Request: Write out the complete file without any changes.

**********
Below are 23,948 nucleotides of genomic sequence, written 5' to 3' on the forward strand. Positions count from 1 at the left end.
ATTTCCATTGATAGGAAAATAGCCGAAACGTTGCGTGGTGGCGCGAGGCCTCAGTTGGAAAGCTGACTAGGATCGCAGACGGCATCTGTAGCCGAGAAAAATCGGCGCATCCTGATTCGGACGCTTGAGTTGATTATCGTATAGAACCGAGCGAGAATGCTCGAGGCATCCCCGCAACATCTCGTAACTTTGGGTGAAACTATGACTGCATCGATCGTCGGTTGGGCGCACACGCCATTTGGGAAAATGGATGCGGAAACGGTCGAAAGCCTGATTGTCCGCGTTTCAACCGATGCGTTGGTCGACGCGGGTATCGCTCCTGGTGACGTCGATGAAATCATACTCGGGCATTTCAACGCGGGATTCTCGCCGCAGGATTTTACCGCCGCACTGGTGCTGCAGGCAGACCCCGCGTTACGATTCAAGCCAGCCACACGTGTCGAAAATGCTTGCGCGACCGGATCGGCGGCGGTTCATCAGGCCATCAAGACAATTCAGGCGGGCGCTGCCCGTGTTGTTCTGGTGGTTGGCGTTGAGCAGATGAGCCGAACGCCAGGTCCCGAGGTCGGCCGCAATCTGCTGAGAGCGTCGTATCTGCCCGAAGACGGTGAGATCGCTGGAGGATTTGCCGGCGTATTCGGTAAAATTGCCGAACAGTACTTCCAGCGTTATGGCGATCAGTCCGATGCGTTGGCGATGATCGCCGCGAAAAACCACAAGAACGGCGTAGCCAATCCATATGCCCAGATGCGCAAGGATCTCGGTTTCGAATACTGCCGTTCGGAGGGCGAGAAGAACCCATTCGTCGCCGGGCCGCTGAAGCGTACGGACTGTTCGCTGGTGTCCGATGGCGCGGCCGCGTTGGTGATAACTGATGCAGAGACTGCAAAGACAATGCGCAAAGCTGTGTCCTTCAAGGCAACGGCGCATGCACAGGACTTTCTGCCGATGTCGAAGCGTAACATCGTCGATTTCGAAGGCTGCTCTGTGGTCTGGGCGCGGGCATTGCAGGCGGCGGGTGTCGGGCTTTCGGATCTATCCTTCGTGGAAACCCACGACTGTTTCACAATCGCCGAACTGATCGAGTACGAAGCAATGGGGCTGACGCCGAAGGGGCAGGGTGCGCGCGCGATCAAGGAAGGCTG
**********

Below are 23,948 nucleotides of genomic sequence, written 5' to 3' on the forward strand. Positions count from 1 at the left end.
ATTTCCATTGATAGGAAAATAGCCGAAACGTTGCGTGGTGGCGCGAGGCCTCAGTTGGAAAGCTGACTAGGATCGCAGACGGCATCTGTAGCCGAGAAAAATCGGCGCATCCTGATTCGGACGCTTGAGTTGATTATCGTATAGAACCGAGCGAGAATGCTCGAGGCATCCCCGCAACATCTCGTAACTTTGGGTGAAACTATGACTGCATCGATCGTCGGTTGGGCGCACACGCCATTTGGGAAAATGGATGCGGAAACGGTCGAAAGCCTGATTGTCCGCGTTTCAACCGATGCGTTGGTCGACGCGGGTATCGCTCCTGGTGACGTCGATGAAATCATACTCGGGCATTTCAACGCGGGATTCTCGCCGCAGGATTTTACCGCCGCACTGGTGCTGCAGGCAGACCCCGCGTTACGATTCAAGCCAGCCACACGTGTCGAAAATGCTTGCGCGACCGGATCGGCGGCGGTTCATCAGGCCATCAAGACAATTCAGGCGGGCGCTGCCCGTGTTGTTCTGGTGGTTGGCGTTGAGCAGATGAGCCGAACGCCAGGTCCCGAGGTCGGCCGCAATCTGCTGAGAGCGTCGTATCTGCCCGAAGACGGTGAGATCGCTGGAGGATTTGCCGGCGTATTCGGTAAAATTGCCGAACAGTACTTCCAGCGTTATGGCGATCAGTCCGATGCGTTGGCGATGATCGCCGCGAAAAACCACAAGAACGGCGTAGCCAATCCATATGCCCAGATGCGCAAGGATCTCGGTTTCGAATACTGCCGTTCGGAGGGCGAGAAGAACCCATTCGTCGCCGGGCCGCTGAAGCGTACGGACTGTTCGCTGGTGTCCGATGGCGCGGCCGCGTTGGTGATAACTGATGCAGAGACTGCAAAGACAATGCGCAAAGCTGTGTCCTTCAAGGCAACGGCGCATGCACAGGACTTTCTGCCGATGTCGAAGCGTAACATCGTCGATTTCGAAGGCTGCTCTGTGGTCTGGGCGCGGGCATTGCAGGCGGCGGGTGTCGGGCTTTCGGATCTATCCTTCGTGGAAACCCACGACTGTTTCACAATCGCCGAACTGATCGAGTACGAAGCAATGGGGCTGACGCCGAAGGGGCAGGGTGCGCGCGCGATCAAGGAAGGCTG